Let us go straight to read how the thing was reported in some online resources (boldface is mine).
``Physicists at the Fermi National Accelerator Laboratory are planning to announce Wednesday that they have found a suspicious bump in their data that could be evidence of a new elementary particle or even, some say, a new force of nature.
The experimenters estimate that there is a less than a quarter of 1 percent chance their bump is a statistical fluctuation''
``Wednesday afternoon, the CDF collaboration announced that it has evidence of a peak in a specific sample of its data. The peak is an excess of particle collision events that produce a W boson accompanied by two hadronic jets. This peak showed up in a mass region where we did not expect one.
The significance of this excess was determined to be 3.2 sigma, after accounting for the effect of systematic uncertainties. This means that there is less than a 1 in 1375 chance that the effect is mimicked by a statistical fluctuation.''
``If you're a little hazy about the details of Wednesday's buzz surrounding the potential discovery of "new physics" in Fermilab's Tevatron particle accelerator, don't worry, you're not alone. This is a big week for particle physicists, and even they will be having many sleepless nights over the coming months trying to grasp what it all means.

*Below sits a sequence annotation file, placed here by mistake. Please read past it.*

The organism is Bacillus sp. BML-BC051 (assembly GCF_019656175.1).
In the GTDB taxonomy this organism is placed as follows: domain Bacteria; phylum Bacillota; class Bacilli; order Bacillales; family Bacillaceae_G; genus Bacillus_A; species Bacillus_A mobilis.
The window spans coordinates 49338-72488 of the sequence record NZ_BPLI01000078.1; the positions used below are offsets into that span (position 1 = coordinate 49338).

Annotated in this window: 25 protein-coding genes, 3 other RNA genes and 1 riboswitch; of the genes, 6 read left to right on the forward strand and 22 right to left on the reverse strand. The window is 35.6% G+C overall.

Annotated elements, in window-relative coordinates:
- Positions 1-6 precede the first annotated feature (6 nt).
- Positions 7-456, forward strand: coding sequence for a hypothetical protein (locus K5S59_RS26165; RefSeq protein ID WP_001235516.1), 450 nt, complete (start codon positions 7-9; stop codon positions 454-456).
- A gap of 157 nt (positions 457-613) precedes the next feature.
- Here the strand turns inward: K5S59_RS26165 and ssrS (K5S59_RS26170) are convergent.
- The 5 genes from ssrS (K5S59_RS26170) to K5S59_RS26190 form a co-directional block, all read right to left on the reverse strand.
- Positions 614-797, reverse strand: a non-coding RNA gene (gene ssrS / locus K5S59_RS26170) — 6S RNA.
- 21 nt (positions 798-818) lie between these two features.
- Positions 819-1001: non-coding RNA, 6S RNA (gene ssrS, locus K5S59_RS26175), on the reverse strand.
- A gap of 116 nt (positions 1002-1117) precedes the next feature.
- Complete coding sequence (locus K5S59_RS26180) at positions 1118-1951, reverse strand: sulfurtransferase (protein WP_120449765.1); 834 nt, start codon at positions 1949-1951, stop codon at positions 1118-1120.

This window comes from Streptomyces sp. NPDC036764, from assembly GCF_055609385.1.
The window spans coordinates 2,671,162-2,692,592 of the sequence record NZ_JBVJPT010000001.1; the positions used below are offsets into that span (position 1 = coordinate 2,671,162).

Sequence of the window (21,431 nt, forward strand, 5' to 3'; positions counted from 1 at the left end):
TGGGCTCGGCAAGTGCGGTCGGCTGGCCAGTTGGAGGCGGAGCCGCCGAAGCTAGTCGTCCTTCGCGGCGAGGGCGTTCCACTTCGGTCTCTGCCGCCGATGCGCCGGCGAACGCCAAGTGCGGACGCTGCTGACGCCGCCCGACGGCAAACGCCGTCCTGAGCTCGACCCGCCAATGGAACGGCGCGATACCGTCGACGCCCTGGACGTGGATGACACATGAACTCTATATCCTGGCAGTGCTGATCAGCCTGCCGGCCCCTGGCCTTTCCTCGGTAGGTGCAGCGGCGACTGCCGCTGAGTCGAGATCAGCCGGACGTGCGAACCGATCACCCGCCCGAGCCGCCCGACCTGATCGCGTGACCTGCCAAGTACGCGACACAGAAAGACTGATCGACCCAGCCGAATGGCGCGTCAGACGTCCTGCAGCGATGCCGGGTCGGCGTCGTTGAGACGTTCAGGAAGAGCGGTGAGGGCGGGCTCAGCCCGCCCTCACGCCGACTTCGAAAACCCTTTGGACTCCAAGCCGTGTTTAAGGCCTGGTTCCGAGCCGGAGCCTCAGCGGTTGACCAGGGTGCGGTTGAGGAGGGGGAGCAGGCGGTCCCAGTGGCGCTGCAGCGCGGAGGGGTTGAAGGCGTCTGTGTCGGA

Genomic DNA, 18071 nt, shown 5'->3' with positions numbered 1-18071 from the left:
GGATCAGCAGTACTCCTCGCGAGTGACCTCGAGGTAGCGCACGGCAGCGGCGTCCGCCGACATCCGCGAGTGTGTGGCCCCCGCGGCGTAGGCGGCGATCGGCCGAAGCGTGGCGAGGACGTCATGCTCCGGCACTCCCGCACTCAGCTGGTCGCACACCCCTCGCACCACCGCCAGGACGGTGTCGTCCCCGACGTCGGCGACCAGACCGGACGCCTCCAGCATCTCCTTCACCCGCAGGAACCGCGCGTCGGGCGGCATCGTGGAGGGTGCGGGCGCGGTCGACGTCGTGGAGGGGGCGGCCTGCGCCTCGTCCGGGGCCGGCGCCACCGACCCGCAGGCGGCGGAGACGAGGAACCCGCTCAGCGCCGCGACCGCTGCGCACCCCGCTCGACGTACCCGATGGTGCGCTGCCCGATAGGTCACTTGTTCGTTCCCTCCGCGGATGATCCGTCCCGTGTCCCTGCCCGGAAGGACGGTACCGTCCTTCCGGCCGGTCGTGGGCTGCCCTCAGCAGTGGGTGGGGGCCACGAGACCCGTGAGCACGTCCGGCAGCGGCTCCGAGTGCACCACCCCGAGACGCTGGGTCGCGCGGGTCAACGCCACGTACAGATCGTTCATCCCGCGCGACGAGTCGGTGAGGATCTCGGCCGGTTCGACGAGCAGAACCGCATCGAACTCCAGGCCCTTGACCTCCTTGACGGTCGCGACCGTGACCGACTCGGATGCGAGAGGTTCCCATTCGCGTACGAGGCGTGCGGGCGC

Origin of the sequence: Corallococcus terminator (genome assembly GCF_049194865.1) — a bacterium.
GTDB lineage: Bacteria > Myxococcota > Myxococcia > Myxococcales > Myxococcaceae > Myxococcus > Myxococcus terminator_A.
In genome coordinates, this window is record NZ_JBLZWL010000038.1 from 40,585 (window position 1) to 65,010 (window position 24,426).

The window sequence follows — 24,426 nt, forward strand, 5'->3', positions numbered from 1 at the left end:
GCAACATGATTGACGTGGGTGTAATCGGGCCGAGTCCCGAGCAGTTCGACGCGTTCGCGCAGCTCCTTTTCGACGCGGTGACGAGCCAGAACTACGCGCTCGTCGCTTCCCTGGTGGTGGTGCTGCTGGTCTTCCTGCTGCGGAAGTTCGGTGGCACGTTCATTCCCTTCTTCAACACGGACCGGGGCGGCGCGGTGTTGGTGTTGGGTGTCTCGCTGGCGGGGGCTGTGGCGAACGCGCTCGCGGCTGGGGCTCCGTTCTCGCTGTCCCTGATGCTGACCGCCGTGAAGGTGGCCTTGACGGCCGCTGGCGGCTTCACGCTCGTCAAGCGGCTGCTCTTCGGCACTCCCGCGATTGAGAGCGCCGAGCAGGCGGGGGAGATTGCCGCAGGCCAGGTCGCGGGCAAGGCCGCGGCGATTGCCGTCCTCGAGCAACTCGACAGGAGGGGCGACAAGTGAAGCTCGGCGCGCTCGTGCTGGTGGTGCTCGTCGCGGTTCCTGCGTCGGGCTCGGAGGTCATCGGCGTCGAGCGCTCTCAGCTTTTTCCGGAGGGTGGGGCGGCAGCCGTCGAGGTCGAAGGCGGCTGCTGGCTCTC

That's what happens when physicists come forward, with observational evidence, of what they believe represents something we've never seen before. Even bigger than that: something we never even expected to see.
It is what is known as a "three-sigma event," and this refers to the statistical certainty of a given result. In this case, this result has a 99.7 percent chance of being correct (and a 0.3 percent chance of being wrong).''
``The last and greatest breakthrough from a fantastic machine, or a false alarm on the frontiers of physics?
If the histograms and data are exactly right, the paper quotes a one-in-ten-thousand (0.0001) chance that this bump is a fluke.''
Giulio D'Agostini 2012-01-02